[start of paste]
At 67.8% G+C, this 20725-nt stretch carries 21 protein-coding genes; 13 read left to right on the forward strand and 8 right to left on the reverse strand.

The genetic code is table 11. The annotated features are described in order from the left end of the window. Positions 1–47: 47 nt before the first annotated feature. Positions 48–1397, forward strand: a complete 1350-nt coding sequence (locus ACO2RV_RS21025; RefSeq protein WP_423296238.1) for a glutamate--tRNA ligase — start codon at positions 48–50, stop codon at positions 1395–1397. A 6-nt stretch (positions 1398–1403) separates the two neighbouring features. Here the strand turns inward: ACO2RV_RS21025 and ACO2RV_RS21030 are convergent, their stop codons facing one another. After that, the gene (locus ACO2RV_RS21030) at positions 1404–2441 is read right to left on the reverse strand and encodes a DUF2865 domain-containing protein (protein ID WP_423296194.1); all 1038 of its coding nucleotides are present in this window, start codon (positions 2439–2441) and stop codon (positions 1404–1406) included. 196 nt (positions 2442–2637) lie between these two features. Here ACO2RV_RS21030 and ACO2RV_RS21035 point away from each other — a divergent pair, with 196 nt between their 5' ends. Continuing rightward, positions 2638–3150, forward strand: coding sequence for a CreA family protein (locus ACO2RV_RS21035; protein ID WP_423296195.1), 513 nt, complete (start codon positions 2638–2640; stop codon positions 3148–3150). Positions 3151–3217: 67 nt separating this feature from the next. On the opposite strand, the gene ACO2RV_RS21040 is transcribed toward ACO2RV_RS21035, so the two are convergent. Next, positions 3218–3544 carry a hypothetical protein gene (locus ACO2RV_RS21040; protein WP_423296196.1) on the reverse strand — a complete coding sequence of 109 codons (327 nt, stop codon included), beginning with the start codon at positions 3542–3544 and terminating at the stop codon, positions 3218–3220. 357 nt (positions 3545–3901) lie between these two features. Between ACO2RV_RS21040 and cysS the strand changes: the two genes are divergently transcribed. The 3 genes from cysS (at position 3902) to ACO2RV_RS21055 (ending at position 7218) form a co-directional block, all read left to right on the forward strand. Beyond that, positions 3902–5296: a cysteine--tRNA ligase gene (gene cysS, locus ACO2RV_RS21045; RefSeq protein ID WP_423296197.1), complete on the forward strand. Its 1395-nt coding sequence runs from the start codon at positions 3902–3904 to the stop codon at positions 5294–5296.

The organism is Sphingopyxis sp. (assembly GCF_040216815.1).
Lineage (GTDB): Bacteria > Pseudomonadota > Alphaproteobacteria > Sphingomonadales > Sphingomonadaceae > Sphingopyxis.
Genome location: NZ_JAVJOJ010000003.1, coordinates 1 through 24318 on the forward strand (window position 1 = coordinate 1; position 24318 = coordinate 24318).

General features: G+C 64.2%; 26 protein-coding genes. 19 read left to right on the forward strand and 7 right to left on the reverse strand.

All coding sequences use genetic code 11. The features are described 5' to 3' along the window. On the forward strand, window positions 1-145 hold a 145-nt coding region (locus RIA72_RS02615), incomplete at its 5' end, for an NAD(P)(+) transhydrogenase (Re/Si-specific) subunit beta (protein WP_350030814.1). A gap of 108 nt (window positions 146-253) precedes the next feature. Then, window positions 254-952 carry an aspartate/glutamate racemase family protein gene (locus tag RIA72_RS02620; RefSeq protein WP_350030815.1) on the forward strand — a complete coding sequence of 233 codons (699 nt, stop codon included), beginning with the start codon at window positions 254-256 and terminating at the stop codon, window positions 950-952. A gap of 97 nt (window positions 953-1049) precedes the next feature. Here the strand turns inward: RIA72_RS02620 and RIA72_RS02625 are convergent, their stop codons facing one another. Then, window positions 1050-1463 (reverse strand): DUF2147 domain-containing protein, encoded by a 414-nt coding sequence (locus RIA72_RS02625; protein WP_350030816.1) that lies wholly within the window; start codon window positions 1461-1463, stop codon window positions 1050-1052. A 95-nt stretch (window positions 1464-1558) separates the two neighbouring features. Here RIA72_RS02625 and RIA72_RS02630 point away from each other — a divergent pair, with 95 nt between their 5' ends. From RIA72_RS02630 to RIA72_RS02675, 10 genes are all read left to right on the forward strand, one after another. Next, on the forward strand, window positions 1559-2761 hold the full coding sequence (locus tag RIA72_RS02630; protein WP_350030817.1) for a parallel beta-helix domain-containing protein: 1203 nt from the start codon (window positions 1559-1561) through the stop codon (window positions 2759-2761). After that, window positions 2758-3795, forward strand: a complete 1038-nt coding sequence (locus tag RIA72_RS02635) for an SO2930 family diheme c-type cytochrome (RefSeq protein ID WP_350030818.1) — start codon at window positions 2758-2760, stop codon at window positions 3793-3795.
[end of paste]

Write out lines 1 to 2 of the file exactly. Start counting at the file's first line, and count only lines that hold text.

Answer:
At 67.8% G+C, this 20725-nt stretch carries 21 protein-coding genes; 13 read left to right on the forward strand and 8 right to left on the reverse strand.

The genetic code is table 11. The annotated features are described in order from the left end of the window. Positions 1–47: 47 nt before the first annotated feature. Positions 48–1397, forward strand: a complete 1350-nt coding sequence (locus ACO2RV_RS21025; RefSeq protein WP_423296238.1) for a glutamate--tRNA ligase — start codon at positions 48–50, stop codon at positions 1395–1397. A 6-nt stretch (positions 1398–1403) separates the two neighbouring features. Here the strand turns inward: ACO2RV_RS21025 and ACO2RV_RS21030 are convergent, their stop codons facing one another. After that, the gene (locus ACO2RV_RS21030) at positions 1404–2441 is read right to left on the reverse strand and encodes a DUF2865 domain-containing protein (protein ID WP_423296194.1); all 1038 of its coding nucleotides are present in this window, start codon (positions 2439–2441) and stop codon (positions 1404–1406) included. 196 nt (positions 2442–2637) lie between these two features. Here ACO2RV_RS21030 and ACO2RV_RS21035 point away from each other — a divergent pair, with 196 nt between their 5' ends. Continuing rightward, positions 2638–3150, forward strand: coding sequence for a CreA family protein (locus ACO2RV_RS21035; protein ID WP_423296195.1), 513 nt, complete (start codon positions 2638–2640; stop codon positions 3148–3150). Positions 3151–3217: 67 nt separating this feature from the next. On the opposite strand, the gene ACO2RV_RS21040 is transcribed toward ACO2RV_RS21035, so the two are convergent. Next, positions 3218–3544 carry a hypothetical protein gene (locus ACO2RV_RS21040; protein WP_423296196.1) on the reverse strand — a complete coding sequence of 109 codons (327 nt, stop codon included), beginning with the start codon at positions 3542–3544 and terminating at the stop codon, positions 3218–3220. 357 nt (positions 3545–3901) lie between these two features. Between ACO2RV_RS21040 and cysS the strand changes: the two genes are divergently transcribed. The 3 genes from cysS (at position 3902) to ACO2RV_RS21055 (ending at position 7218) form a co-directional block, all read left to right on the forward strand. Beyond that, positions 3902–5296: a cysteine--tRNA ligase gene (gene cysS, locus ACO2RV_RS21045; RefSeq protein ID WP_423296197.1), complete on the forward strand. Its 1395-nt coding sequence runs from the start codon at positions 3902–3904 to the stop codon at positions 5294–5296.